To prepare for tonight’s debate, I decided to think through Donald Trump’s promise to deliver 4% annual economic growth. First off, if this is Trump’s goal, then his program is as much a fraud as his foundation or university. If anything, his proposals would slow our already modest growth. To be sure, no one has a silver bullet to raise the economy’s underlying growth rate. But that doesn’t mean we’re helpless, and Hillary Clinton’s program will almost certainly raise that growth rate.

Four percent growth is not unprecedented. Under JFK and LBJ, the economy grew an average of 5.2% per year; and Bill Clinton produced 3.8 % average growth over eight years, including five years of 4% growth or more. But they were exceptions: Ronald Reagan and Jimmy Carter each managed 3.4% average annual growth; George H. W. Bush and Barack Obama each achieved 2% annual growth, and George W. Bush eked out just 1.6% annual growth. Moreover, the Federal Reserve forecasts that the U.S. economy will continue to grow an average of 2% annually for the next decade. This forecast and the record under Obama and Bush II all suggest that strong headwinds are hampering America’s economic growth.

By the arithmetic, economic growth measures how much more goods and services the economy has produced in one year, compared to the preceding year. That tells us that two key factors for higher growth are how many more people have jobs producing goods and services, and how productive, on average, everyone is producing those goods and services. By the arithmetic, strong growth rests substantially on increasing the number of people with jobs and the productivity of the entire workforce.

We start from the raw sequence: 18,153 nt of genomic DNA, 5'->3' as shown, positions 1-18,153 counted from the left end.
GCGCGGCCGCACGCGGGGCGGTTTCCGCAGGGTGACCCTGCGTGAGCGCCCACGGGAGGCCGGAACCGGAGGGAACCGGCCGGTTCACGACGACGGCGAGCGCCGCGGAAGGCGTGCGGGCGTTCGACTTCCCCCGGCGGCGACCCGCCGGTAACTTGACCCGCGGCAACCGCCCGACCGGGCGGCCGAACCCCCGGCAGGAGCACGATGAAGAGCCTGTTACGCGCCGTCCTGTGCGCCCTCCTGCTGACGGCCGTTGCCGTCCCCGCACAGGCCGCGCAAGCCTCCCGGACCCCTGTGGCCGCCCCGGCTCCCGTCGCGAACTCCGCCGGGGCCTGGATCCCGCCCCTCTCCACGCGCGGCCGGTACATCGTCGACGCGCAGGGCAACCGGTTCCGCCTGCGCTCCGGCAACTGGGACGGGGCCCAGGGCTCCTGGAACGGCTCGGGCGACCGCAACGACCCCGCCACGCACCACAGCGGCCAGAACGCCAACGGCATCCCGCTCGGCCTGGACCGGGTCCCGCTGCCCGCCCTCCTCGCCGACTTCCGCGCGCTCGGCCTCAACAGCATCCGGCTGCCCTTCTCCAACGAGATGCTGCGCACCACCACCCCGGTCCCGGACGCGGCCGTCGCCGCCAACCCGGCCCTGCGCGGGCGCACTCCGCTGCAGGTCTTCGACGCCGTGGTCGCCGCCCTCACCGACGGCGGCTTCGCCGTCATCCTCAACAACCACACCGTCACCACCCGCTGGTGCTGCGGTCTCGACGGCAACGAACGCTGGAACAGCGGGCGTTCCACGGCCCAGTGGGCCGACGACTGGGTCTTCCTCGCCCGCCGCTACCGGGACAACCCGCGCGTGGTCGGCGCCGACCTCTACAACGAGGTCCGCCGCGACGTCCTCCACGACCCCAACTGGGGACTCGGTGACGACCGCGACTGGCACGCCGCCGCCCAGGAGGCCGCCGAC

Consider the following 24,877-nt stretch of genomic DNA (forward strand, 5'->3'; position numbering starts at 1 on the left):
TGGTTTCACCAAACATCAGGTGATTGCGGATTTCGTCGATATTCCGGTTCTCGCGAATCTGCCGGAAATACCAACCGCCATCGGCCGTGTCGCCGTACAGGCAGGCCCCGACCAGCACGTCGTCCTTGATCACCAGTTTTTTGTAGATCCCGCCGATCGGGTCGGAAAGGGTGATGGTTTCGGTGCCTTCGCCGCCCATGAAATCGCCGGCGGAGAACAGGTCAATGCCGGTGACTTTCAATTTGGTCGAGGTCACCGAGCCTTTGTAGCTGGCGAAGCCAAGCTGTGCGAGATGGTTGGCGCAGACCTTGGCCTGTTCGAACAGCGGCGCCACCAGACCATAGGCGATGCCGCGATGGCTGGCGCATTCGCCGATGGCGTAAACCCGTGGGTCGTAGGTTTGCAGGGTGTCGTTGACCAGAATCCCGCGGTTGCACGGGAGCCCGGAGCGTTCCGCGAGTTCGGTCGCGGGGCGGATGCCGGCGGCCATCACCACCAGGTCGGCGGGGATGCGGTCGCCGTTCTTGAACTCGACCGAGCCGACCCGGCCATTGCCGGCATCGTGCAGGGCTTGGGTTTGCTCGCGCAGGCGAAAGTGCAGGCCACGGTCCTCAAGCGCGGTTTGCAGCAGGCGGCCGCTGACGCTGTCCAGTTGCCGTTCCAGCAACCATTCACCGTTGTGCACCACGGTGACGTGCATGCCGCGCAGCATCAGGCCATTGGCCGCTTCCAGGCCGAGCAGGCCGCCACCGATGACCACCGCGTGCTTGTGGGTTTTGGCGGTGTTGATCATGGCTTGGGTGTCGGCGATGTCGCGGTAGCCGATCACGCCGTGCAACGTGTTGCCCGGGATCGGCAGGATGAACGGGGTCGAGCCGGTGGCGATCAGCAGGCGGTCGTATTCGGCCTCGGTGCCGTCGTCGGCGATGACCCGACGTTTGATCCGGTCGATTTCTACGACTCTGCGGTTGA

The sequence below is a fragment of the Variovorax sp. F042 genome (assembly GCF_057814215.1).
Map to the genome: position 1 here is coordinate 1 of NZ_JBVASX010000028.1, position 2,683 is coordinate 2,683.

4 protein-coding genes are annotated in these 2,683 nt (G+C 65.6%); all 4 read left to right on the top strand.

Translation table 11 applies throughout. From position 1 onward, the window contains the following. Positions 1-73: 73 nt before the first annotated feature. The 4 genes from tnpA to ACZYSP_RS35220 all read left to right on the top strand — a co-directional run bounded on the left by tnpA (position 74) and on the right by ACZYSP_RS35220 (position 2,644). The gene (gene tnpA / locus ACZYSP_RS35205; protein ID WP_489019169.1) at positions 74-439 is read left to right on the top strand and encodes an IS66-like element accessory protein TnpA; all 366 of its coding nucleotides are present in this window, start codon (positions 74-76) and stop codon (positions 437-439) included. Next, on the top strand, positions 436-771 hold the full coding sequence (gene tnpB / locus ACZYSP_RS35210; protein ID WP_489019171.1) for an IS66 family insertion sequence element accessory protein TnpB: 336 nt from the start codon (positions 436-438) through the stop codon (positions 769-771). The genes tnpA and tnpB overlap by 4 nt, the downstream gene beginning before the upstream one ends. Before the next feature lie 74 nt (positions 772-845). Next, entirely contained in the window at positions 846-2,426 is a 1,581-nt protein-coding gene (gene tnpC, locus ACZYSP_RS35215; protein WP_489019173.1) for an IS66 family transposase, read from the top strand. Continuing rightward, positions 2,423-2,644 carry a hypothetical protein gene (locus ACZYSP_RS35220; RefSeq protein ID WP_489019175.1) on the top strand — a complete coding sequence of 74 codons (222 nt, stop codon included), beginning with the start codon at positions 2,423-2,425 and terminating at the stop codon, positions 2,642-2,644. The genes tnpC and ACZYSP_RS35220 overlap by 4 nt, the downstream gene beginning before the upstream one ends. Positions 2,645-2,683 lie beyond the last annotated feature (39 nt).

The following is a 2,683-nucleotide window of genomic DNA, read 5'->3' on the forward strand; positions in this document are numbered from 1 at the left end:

One reason for the disappointing growth of the last 15 years is that the number of net new workers each year slowed sharply. For that, blame the decline in U.S. fertility rates that began 20 years ago, rising rates of retirement by aging baby boomers, the slowdown in immigration sparked by the Great Recession, and steady erosion in the labor participation rate (LPR). All told, the Bureau of Labor Statistics reports that the U.S. workforce is now growing .5% per year, down from 1.25% per year under Bill Clinton.

So, which candidate has proposed anything that would expand the number of Americans working? Both agree on spending more on infrastructure, but that will have modest effects on long-term growth. Beyond that, one striking feature of Trump’s immigration, healthcare and other proposals is their secondary effect of shrinking the number of people working in the U.S. economy.

To begin, Trump’s signature pledge to deport 8 to 11 million immigrants would reduce the workforce directly, for those caught and deported; and indirectly, by forcing millions to take cover outside the mainstream economy. Similarly, his promise to repeal Obamacare would increase the time that millions of Americans have to spend out of work for health reasons.

Nor should anyone believe that his $4.4 trillion to $5.7 trillion in tax cuts will somehow induce more people to work — that particular supply-side hokum is refuted by the rising labor participation rate (LPR) after Bill Clinton raised taxes, and the falling LPR after Bush II cut taxes.